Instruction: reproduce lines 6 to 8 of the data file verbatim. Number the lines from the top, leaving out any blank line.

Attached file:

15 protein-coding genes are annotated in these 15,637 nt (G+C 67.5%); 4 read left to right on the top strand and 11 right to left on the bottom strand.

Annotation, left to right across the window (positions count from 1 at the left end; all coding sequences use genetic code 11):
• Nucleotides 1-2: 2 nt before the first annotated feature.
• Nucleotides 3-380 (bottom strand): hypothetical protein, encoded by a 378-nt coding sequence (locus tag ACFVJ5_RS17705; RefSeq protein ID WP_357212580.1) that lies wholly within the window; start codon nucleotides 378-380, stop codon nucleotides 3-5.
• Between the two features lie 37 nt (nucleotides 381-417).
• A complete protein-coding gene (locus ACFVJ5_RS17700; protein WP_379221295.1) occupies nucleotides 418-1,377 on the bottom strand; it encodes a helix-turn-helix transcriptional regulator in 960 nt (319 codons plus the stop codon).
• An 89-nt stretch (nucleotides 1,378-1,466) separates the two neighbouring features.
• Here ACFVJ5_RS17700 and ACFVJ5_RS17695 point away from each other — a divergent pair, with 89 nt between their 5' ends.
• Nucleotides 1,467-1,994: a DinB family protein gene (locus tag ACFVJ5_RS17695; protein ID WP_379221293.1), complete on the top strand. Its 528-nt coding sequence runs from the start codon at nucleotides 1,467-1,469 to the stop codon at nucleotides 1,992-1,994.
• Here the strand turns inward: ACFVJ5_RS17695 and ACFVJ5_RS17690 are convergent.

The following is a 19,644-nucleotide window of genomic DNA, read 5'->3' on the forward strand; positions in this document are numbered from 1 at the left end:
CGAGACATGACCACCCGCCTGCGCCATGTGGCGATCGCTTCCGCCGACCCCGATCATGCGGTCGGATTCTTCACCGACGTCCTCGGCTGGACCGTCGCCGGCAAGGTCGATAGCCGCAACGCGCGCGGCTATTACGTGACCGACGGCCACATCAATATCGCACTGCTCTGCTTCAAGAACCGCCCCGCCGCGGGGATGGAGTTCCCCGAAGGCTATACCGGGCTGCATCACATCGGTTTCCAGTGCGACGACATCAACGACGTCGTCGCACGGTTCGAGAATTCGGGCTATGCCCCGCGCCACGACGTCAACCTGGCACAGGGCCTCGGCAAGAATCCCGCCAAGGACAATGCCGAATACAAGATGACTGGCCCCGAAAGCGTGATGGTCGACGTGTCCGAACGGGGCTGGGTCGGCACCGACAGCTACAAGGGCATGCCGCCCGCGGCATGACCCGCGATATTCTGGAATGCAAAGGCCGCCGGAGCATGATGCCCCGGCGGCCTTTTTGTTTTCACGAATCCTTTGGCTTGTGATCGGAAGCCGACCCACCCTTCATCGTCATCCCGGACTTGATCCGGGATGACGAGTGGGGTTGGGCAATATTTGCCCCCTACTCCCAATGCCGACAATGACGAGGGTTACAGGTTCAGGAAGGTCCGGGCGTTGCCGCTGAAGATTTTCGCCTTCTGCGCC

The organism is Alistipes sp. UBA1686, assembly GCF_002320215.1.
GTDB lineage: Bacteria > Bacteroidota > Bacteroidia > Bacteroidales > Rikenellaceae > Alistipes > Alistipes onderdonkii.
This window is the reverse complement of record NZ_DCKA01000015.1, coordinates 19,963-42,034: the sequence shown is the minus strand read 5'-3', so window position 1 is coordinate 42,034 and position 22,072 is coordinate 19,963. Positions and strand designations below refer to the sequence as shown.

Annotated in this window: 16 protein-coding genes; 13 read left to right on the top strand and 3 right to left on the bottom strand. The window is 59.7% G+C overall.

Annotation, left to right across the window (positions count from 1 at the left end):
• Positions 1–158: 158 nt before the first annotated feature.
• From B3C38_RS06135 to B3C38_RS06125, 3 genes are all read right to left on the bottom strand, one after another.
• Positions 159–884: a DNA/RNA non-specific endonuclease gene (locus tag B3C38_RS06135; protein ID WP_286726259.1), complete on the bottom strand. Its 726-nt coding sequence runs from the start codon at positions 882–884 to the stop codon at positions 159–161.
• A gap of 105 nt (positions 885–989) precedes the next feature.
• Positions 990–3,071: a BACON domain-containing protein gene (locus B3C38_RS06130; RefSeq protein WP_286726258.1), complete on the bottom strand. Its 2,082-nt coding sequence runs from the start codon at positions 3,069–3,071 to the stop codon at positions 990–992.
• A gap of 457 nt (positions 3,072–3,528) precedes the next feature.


• A complete protein-coding gene (locus ACFVJ5_RS17700; protein WP_379221295.1) occupies nucleotides 418-1,377 on the bottom strand; it encodes a helix-turn-helix transcriptional regulator in 960 nt (319 codons plus the stop codon).
• An 89-nt stretch (nucleotides 1,378-1,466) separates the two neighbouring features.
• Here ACFVJ5_RS17700 and ACFVJ5_RS17695 point away from each other — a divergent pair, with 89 nt between their 5' ends.